I am receiving a couple pairs of unfinished trousers and need to get them hemmed and cuffed. What measurements of cuffs are preferred? Also, is hemming and cuffing a particularly delicate task that I should trust to a specific tailor, or can I just give these to the same guy that hems my denim for me?

It depends how tall you are. I get them 1.75"-2" in height and I am 6'1".

 

As for the difficulty of them: I'd say any tailor can do it because it is relatively simple. Whether he or she will do it to your specifications is a different story. Some will do other than what you've told them. If you want a slanted line like I do so that it drops lower in the back to cover more of the shoe, it may require more skill - I don't konw.

post #29601 of 33195
Quote:
Originally Posted by forbritisheyes View Post
 

It depends how tall you are. I get them 1.75"-2" in height and I am 6'1".

 

As for the difficulty of them: I'd say any tailor can do it because it is relatively simple. Whether he or she will do it to your specifications is a different story. Some will do other than what you've told them. If you want a slanted line like I do so that it drops lower in the back to cover more of the shoe, it may require more skill - I don't konw.

 

I'm 6'0" and I was thinking 1.75-2" for the cuff as well. We'll see how this tailoring venture goes. Thanks.

post #29602 of 33195
Quote:
Originally Posted by Darkside View Post
 

 

I'm 6'0" and I was thinking 1.75-2" for the cuff as well. We'll see how this tailoring venture goes. Thanks.

Others may disagree, but I feel that the taller your turnups, the taller you appear overall(I don't mean your legs specifically)

post #29603 of 33195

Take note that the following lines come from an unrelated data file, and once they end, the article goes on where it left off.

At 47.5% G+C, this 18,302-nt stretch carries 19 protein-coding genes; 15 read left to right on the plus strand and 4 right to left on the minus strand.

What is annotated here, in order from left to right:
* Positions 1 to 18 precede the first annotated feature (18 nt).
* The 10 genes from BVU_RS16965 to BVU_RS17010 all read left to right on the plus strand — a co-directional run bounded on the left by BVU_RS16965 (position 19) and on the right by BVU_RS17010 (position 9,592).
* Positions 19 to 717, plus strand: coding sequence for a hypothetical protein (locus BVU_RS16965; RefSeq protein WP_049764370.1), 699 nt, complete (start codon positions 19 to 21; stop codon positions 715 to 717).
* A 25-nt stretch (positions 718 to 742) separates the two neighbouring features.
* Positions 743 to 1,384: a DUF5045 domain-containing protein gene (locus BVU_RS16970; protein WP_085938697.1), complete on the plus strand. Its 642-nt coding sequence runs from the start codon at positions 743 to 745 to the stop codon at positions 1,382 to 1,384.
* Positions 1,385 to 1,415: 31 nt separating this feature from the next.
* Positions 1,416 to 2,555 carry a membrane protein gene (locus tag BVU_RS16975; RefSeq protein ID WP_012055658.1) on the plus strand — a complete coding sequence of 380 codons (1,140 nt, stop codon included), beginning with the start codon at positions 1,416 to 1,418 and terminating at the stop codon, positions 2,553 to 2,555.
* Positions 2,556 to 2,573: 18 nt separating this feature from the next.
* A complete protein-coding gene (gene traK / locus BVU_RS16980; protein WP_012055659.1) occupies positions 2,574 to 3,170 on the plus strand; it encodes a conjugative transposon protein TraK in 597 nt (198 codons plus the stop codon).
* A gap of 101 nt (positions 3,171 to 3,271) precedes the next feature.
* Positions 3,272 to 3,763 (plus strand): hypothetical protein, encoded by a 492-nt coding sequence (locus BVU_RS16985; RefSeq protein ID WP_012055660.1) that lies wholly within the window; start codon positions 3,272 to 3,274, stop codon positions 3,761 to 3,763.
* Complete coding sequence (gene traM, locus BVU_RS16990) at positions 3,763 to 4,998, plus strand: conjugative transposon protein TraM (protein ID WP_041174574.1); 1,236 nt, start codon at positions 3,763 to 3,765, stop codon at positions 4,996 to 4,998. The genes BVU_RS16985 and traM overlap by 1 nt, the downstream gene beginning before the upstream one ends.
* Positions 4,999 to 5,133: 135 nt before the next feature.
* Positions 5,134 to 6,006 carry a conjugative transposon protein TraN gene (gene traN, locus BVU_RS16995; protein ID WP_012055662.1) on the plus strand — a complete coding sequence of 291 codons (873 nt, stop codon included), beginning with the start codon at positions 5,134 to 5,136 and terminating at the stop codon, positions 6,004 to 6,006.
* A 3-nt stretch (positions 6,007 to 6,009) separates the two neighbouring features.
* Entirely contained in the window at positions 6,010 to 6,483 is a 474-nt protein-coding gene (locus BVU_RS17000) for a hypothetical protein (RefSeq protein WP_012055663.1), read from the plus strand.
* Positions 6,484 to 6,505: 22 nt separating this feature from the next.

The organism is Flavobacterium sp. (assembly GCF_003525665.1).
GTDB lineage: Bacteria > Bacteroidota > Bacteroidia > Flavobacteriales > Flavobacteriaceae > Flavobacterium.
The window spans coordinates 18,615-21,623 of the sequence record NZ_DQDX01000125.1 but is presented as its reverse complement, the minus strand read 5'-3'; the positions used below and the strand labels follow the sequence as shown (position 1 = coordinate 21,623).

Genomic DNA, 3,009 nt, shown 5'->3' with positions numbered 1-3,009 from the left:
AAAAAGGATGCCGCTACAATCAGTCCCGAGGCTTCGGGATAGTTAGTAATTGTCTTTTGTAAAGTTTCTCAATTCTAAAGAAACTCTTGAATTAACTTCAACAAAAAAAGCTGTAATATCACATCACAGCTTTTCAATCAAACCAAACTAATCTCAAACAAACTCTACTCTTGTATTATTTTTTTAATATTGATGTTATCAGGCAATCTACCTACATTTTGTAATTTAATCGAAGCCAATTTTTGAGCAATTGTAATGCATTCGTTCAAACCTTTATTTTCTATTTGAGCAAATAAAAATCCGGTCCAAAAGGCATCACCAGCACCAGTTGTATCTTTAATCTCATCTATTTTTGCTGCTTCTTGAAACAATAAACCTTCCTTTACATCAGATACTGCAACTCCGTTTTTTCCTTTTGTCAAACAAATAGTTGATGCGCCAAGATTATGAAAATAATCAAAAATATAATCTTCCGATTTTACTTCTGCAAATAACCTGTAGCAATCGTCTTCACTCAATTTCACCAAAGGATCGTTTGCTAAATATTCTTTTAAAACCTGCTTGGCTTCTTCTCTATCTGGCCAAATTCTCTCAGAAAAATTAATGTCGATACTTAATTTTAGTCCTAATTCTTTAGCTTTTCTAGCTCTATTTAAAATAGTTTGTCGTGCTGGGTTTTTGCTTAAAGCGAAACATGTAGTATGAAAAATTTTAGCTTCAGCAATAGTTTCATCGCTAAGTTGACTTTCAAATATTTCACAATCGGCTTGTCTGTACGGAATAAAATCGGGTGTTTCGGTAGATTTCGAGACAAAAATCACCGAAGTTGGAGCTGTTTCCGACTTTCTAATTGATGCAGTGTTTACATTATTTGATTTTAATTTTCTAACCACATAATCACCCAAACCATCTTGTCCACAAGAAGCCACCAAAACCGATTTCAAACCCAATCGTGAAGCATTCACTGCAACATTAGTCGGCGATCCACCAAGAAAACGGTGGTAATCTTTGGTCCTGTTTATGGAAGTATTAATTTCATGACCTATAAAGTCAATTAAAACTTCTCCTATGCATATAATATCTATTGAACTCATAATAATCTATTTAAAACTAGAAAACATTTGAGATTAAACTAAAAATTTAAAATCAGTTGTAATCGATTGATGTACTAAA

Quote:
Originally Posted by forbritisheyes View Post

Others may disagree, but I feel that the taller your turnups, the taller you appear overall(I don't mean your legs specifically)
Okay, I'll disagree to that one. Although I've heard others claim that the taller the cuffs (turnups), the shorter one appears. So it seems both sides have their supporters on this one.

Me? I think that what makes a person appear tall or short is something near that person by which relative height may be judged. If one is 5'7" tall, but standing in a group of people who are 5'2" in height, he's going to strike onlookers as being a tall man (assuming no other overpowering visual clues as to height are in the vicinity). Put the same fellow in a group of six footers, and onlookers will think him short.

Things like plus or minus a half an inch in cuff width, or wearing a suit with vertical stripes, have a modest impact (at best) on perceptions of height. The brain is far more concerned with judging relative size, and it does that by comparing against nearby people/things whose height is either known or which the brain believes it can accurately estimate. (Mind you, sometimes those estimates are incorrect. And sometimes artists, photographers, architects, etc., employ techniques to intentionally mislead the observer with regard to judging relative size. This is the case in certain types of forced perspective. See the pic of the world's largest tourist, below.)

post #29604 of 33195
Quote:
Originally Posted by 12345Michael54321 View Post


Okay, I'll disagree to that one. Although I've heard others claim that the taller the cuffs (turnups), the shorter one appears. So it seems both sides have their supporters on this one.